Being on a private “All Access” tour of the facility meant I even got to see the behind the scenes (i.e. in the basement) technical workings of this elaborate facility. My nephew Sam is in facilities management so he has to know about and maintain all systems: heat pumps, water filtration and circulation – for heating and cooling, both of the water itself and the building, electrical equipment including solar panels, backup systems, etc – and even including the elaborate composting toilet system which he explained in detail (but I’ll spare you the photos!)

The lay of the land

So here I am, in west-central Wyoming, in the town of Lander for the next month (at least):

(Photo credit: NationsOnline.org)

There are lots of interesting places I can be in just a few hours, though there isn’t often a direct route from Point A to Point B. So you CAN get there from here, it just may take a while. As I mentioned shortly after arrival, just the county I am in is slightly larger the state of Vermont (Fremont County WY 9,266 square miles vs. State of Vermont 9,217 square miles). Fremont County makes up 9.5% of Wyoming’s 97,093 square miles, so just getting out of the county is an undertaking.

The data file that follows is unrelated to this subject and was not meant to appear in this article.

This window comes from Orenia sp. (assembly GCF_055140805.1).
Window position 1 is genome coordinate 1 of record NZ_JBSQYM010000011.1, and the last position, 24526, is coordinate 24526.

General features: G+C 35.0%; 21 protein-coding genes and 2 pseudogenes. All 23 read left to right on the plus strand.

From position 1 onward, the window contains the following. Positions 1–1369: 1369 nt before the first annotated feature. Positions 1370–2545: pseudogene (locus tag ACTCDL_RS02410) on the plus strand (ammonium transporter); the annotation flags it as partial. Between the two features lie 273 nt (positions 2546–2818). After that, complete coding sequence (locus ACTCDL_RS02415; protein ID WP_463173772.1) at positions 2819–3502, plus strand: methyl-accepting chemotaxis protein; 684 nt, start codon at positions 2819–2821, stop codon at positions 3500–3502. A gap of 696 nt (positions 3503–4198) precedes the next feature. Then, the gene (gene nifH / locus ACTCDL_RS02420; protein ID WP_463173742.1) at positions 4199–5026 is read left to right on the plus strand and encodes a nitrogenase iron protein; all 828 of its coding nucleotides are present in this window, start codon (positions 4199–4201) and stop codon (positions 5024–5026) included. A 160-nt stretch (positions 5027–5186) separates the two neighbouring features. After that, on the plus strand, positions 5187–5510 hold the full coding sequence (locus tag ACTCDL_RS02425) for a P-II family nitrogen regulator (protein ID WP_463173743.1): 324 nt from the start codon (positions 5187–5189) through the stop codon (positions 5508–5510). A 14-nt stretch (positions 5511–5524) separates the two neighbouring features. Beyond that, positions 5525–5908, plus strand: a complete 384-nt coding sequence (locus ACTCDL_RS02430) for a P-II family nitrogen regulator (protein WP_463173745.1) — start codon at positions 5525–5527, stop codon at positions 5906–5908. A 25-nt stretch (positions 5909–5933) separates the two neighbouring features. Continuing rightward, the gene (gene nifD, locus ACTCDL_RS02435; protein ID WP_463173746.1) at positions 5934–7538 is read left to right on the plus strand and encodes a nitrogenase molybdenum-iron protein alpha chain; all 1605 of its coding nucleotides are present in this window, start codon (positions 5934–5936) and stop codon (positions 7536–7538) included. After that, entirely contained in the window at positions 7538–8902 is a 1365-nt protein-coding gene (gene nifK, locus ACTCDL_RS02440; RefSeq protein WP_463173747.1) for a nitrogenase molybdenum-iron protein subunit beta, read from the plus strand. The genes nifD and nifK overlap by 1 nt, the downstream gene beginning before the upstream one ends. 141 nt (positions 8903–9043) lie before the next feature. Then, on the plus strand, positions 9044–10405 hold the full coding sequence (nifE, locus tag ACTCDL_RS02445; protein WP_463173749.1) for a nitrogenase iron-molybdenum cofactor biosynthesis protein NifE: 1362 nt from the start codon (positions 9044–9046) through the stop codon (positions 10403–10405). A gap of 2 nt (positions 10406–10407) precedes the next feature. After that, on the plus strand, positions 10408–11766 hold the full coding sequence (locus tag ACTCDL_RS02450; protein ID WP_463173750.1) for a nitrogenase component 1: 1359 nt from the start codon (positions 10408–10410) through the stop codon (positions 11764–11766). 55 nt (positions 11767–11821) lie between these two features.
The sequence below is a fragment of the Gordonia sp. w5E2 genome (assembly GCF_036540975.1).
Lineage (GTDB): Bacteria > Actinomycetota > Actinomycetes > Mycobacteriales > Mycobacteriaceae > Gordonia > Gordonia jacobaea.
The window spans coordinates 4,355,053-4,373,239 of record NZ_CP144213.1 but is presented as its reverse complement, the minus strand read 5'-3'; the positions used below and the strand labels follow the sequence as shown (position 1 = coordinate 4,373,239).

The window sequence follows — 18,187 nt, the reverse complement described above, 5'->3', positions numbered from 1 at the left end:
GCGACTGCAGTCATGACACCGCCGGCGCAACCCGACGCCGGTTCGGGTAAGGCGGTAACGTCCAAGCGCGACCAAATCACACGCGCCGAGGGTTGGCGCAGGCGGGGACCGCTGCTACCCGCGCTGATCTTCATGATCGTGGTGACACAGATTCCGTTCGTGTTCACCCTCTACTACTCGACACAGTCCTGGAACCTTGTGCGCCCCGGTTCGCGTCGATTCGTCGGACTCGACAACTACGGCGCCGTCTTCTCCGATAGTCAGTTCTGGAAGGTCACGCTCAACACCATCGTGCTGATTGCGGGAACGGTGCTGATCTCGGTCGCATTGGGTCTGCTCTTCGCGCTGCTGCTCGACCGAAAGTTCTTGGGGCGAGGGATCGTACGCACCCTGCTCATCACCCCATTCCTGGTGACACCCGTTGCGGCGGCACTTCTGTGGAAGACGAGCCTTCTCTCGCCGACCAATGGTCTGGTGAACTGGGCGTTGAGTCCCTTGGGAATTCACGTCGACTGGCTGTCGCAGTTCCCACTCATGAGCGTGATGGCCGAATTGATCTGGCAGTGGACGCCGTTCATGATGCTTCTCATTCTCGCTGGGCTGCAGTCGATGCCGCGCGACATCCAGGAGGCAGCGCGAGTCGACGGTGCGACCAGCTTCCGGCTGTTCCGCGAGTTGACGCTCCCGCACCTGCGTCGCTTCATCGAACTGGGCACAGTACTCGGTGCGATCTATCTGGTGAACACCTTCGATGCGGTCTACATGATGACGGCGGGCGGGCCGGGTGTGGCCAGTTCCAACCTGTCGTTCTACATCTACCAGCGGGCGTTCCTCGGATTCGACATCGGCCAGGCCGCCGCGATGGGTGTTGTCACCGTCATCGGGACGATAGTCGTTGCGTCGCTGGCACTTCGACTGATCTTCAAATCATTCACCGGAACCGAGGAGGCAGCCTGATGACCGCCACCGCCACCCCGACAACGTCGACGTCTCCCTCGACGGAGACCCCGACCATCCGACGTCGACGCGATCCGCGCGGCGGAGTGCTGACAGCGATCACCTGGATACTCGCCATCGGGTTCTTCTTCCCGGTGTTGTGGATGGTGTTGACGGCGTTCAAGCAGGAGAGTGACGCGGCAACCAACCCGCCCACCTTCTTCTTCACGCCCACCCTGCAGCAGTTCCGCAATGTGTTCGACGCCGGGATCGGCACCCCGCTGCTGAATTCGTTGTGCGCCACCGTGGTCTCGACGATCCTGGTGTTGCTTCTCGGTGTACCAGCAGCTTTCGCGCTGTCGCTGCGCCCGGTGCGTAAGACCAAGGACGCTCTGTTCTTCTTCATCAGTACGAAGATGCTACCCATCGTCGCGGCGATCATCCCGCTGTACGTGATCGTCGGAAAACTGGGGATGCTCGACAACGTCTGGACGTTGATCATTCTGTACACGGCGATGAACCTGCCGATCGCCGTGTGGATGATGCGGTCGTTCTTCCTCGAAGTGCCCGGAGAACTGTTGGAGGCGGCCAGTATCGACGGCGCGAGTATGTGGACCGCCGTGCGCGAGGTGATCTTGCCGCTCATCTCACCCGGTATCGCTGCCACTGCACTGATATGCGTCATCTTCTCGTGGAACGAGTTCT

Some popular points of interest:

Yellowstone National Park – itself a big place:

West Thumb of Lake Yellowstone, in the southwest part of the Park: 180 miles, 3 hrs 30 minutes driving time, elevation 7,795 feet. West Thumb is at the bottom of the “figure-8” shaped roads in the western part of the Park. Those roads take you to where most of the popular tourist destinations are (Old Faithful, etc). The southwest entrance to the Park is closer than that.

Jackson, WY (aka, incorrectly, Jackson Hole) is adjacent to Grand Teton National Park: 160 miles, 2 hours 45 minute drive time, elevation 6,237 feet. For the record, Jackson is the town – Jackson Hole is the area surrounding the town.

Riverton, WY – 26 miles, 29 minutes drive time, elevation 4,956 feet.

Green River, WY (SW of Lander and near Flaming Gorge National Recreation Area) – 130 miles, 2 hour drive time, elevation 6,115 feet.

Salt Lake City, Utah – 296 miles, 4 hour 18 minute drive time, elevation 4,226 feet.

Gardiner, MT (outside the northwest entrance of Yellowstone) – 252 miles, drive time just under 6 hours, elevation 5,259 feet.

Fort Collins, CO – 287 miles, 4 hour 14 minute drive time, elevation 5,003 feet.

Cody, WY (Rodeo capital of the world and near the southeast entrance to Yellowstone) 168 miles, 3 hour drive time, elevation 4,997 feet. A few years ago I drove through Cody, briefly, and decided that I would return someday to see a rodeo (and wear a t-shirt proclaiming “This IS my first rodeo”).

Sheridan, WY – 238 miles, 4 hour drive time, elevation (near the base of the Bighorn mountains) 3,743 feet.